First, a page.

The First Settlers of Iceland: An Isotopic Approach to Colonisation
Price, T. Douglas, Gestsdottir, Hildur, Antiquity
An extraordinary series of events began in the North Sea and North Atlantic region around the eighth century AD. Norse raiders and settlers from Scandinavia, better known as the Vikings, began expanding to the west, settling in the British Isles and Ireland, including the smaller groups of islands, the Orkneys, Shetlands, Hebrides and the Isle of Man. Stepping across the North Atlantic, Norse colonists reached the Faeroe Islands by around AD 825, Iceland by around AD 875 and Greenland by around AD 895 (Figure 1). Both Iceland and the Faeroe Islands were uninhabited at the time of the Norse colonisation. The Norse also settled briefly in North America at L'Anse aux Meadows, Newfoundland, around AD 1000 (Jones 1986; Wallace 1991). The Greenland colonies were abandoned by around AD 1450 in the face of deteriorating climate and agricultural conditions.
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Thirteenth century Icelandic chroniclers reported that the majority of the original settlers came from Norway but they also thought that a significant number came from the British Isles, of both Norse and Celtic origin. There is some written evidence that people from the Hebrides, Ireland and the west coast of Scotland settled in Iceland, although they were likely to have been of Norwegian descent (Loyn 1977). Contact between Iceland and the Hebrides is mentioned in the Icelandic sagas and is known through artefactual evidence. Although written several hundred years later than the events it describes, the Book of Settlements refers to Hebridean Norsemen who settled especially in western Iceland (Benediktsson 1968).
There is considerable debate regarding the actual timing of the arrival of the first people, with some evidence indicating human activity in Iceland prior to the date of AD 874 suggested by written sources (e.g. Roberts et al. 2003), in some instances as much as a century or two (e.g. Hermanns-Audardottir 1991); however, no evidence of such early settlement has yet been found. Similar types of graves have been found on the Isle of Lewis in the Outer Hebrides and in Iceland (Dunwell et al. 1996). However, the homelands of the settlers have long been debated. The Book of Settlements also reports that almost all of the colonists came in the first 60 years of settlement and very few thereafter (Benediktsson 1968), again a subject of uncertainty.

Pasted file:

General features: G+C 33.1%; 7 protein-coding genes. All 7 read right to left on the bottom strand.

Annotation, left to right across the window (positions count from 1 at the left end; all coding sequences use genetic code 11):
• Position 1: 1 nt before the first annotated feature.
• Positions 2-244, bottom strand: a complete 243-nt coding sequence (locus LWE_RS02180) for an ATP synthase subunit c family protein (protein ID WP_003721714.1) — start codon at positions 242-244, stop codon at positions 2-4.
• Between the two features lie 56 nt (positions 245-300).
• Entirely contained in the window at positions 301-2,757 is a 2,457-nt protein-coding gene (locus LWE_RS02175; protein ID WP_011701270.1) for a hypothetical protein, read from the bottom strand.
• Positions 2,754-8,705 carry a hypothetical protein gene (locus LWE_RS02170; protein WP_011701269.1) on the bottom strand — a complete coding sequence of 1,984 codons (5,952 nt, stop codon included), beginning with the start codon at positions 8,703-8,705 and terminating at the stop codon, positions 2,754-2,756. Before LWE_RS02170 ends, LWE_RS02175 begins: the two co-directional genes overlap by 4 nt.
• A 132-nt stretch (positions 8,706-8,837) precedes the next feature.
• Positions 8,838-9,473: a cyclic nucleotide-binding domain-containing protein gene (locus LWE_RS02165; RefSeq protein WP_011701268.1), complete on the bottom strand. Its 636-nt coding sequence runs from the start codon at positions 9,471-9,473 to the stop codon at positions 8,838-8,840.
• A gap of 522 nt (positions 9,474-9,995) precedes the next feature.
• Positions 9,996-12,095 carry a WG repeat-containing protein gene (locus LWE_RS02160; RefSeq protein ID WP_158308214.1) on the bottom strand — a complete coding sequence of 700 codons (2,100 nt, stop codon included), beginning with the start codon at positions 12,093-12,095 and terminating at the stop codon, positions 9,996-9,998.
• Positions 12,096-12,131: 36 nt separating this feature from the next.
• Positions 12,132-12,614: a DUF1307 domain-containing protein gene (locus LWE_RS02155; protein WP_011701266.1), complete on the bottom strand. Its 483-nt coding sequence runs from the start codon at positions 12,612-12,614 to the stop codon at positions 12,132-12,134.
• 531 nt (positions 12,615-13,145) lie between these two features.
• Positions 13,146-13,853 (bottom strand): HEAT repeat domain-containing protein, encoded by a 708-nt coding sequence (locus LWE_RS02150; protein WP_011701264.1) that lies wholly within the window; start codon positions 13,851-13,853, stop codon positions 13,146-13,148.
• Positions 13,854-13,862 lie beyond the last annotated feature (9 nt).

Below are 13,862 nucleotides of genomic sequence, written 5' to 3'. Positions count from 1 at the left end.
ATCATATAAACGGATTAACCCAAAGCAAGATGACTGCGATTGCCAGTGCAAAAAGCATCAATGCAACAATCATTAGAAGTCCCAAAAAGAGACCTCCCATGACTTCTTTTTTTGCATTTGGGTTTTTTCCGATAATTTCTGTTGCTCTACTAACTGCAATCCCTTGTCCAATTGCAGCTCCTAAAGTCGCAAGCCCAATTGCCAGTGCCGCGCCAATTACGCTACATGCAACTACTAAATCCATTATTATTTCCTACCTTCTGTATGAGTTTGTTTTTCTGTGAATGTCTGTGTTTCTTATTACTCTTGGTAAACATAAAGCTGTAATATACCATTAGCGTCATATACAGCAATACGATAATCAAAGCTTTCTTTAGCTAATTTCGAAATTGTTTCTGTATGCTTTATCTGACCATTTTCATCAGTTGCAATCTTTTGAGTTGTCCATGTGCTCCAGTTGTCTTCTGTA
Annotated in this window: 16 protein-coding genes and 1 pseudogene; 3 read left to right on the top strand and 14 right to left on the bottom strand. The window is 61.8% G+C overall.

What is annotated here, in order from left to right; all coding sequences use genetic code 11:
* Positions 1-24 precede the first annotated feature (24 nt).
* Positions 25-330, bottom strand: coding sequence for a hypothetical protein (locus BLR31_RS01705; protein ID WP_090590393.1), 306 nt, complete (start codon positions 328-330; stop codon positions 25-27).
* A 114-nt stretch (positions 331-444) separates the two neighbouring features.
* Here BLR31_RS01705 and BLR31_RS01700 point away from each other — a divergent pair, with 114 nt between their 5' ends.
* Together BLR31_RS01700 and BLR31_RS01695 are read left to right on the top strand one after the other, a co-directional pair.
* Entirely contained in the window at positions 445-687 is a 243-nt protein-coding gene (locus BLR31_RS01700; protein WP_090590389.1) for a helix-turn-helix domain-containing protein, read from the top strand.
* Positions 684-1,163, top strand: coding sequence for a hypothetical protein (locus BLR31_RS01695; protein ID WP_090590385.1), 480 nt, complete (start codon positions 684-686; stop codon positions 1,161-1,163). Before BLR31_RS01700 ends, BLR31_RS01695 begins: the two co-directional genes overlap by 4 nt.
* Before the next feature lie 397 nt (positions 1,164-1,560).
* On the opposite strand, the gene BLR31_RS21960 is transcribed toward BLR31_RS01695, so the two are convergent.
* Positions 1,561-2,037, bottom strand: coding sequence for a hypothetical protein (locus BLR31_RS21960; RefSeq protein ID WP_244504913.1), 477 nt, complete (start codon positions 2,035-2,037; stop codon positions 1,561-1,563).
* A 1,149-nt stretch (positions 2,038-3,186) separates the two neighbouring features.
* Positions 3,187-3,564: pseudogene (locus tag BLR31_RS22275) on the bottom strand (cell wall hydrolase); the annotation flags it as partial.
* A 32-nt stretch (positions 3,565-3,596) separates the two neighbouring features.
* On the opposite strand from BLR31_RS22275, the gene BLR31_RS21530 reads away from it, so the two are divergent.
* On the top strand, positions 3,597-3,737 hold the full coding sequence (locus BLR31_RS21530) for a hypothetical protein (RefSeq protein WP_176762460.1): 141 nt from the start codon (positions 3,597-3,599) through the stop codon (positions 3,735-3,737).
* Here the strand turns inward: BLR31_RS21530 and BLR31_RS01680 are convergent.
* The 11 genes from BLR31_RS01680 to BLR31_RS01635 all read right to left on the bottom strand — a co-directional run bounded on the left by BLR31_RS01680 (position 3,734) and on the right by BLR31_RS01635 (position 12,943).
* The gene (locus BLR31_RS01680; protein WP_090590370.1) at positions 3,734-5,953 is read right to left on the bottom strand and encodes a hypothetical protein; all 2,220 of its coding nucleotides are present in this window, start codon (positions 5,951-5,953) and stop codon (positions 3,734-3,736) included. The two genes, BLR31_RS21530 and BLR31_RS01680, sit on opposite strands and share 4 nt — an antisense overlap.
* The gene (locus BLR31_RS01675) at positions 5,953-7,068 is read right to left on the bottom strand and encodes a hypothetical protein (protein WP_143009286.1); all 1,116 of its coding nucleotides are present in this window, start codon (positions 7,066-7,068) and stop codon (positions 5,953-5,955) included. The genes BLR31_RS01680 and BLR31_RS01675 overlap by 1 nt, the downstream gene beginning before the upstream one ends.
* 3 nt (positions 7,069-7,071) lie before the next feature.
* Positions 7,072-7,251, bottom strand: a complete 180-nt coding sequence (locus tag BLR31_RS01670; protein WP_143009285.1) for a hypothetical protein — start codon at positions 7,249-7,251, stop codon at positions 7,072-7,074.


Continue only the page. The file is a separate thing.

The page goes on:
Explanations for this expansion have included ship design, population growth, political unrest and favourable climatic conditions. Whatever the reasons, the colonisation remains a fascinating and rather mysterious subject, with population movement likely from several different areas. Isotopic provenancing of human bone and tooth enamel, a relatively new method for the study of human migration, should work well in the investigation of the settlers of the North Atlantic and their homelands. Iceland was selected as the place to begin our investigations for several reasons. A relatively large number of human burials have been excavated there from the period of initial settlement, providing material for analysis. As Iceland has only recently, in geological time, emerged from the sea, created by submarine volcanic mountain building, the strontium isotope ratio of the soil is quite low. This means that migrants to Iceland from elsewhere will be readily distinguishable from those born there.
Isotopic provenancing of human remains
The method of isotopic provenancing of human remains has been in use in archaeology for approximately 15 years. Isotopes of strontium, oxygen and lead have been used in such studies. The basic principle is essentially the same for the different isotopes and involves comparison of isotope ratios in human tooth enamel and bone. The enamel in teeth forms in early childhood and undergoes little subsequent change (Hillson 1996). Postmortem changes in enamel are minimal. Enamel has been shown to be generally resistant to contamination and a reliable indicator of biogenic levels of strontium isotopes (e. …